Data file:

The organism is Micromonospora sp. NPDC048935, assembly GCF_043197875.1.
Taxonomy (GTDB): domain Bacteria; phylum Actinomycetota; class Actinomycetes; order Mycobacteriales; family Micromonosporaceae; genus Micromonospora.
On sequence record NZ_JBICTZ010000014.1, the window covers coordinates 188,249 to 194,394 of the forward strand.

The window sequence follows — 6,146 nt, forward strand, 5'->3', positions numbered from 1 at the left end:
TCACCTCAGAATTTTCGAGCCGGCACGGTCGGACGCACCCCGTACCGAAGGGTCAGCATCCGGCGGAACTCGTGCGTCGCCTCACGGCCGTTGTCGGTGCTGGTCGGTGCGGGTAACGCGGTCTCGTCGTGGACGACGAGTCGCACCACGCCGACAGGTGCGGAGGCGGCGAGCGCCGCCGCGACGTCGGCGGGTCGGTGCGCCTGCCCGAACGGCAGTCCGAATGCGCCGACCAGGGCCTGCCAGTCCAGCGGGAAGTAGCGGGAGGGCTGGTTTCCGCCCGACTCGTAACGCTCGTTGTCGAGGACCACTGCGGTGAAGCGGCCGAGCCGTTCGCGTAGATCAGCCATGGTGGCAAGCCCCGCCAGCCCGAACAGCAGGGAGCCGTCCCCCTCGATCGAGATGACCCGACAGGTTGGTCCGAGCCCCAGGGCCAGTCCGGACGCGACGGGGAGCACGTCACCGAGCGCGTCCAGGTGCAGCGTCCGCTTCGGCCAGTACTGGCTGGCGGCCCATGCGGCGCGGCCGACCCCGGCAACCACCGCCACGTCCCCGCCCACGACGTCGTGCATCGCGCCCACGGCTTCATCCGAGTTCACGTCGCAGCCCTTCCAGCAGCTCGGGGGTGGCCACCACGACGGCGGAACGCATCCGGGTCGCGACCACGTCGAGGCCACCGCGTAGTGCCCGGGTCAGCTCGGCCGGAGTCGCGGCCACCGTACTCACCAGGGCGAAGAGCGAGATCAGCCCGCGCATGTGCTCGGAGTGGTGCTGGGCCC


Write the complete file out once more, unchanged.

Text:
The organism is Micromonospora sp. NPDC048935, assembly GCF_043197875.1.
Taxonomy (GTDB): domain Bacteria; phylum Actinomycetota; class Actinomycetes; order Mycobacteriales; family Micromonosporaceae; genus Micromonospora.
On sequence record NZ_JBICTZ010000014.1, the window covers coordinates 188,249 to 194,394 of the forward strand.

The window sequence follows — 6,146 nt, forward strand, 5'->3', positions numbered from 1 at the left end:
TCACCTCAGAATTTTCGAGCCGGCACGGTCGGACGCACCCCGTACCGAAGGGTCAGCATCCGGCGGAACTCGTGCGTCGCCTCACGGCCGTTGTCGGTGCTGGTCGGTGCGGGTAACGCGGTCTCGTCGTGGACGACGAGTCGCACCACGCCGACAGGTGCGGAGGCGGCGAGCGCCGCCGCGACGTCGGCGGGTCGGTGCGCCTGCCCGAACGGCAGTCCGAATGCGCCGACCAGGGCCTGCCAGTCCAGCGGGAAGTAGCGGGAGGGCTGGTTTCCGCCCGACTCGTAACGCTCGTTGTCGAGGACCACTGCGGTGAAGCGGCCGAGCCGTTCGCGTAGATCAGCCATGGTGGCAAGCCCCGCCAGCCCGAACAGCAGGGAGCCGTCCCCCTCGATCGAGATGACCCGACAGGTTGGTCCGAGCCCCAGGGCCAGTCCGGACGCGACGGGGAGCACGTCACCGAGCGCGTCCAGGTGCAGCGTCCGCTTCGGCCAGTACTGGCTGGCGGCCCATGCGGCGCGGCCGACCCCGGCAACCACCGCCACGTCCCCGCCCACGACGTCGTGCATCGCGCCCACGGCTTCATCCGAGTTCACGTCGCAGCCCTTCCAGCAGCTCGGGGGTGGCCACCACGACGGCGGAACGCATCCGGGTCGCGACCACGTCGAGGCCACCGCGTAGTGCCCGGGTCAGCTCGGCCGGAGTCGCGGCCACCGTACTCACCAGGGCGAAGAGCGAGATCAGCCCGCGCATGTGCTCGGAGTGGTGCTGGGCCC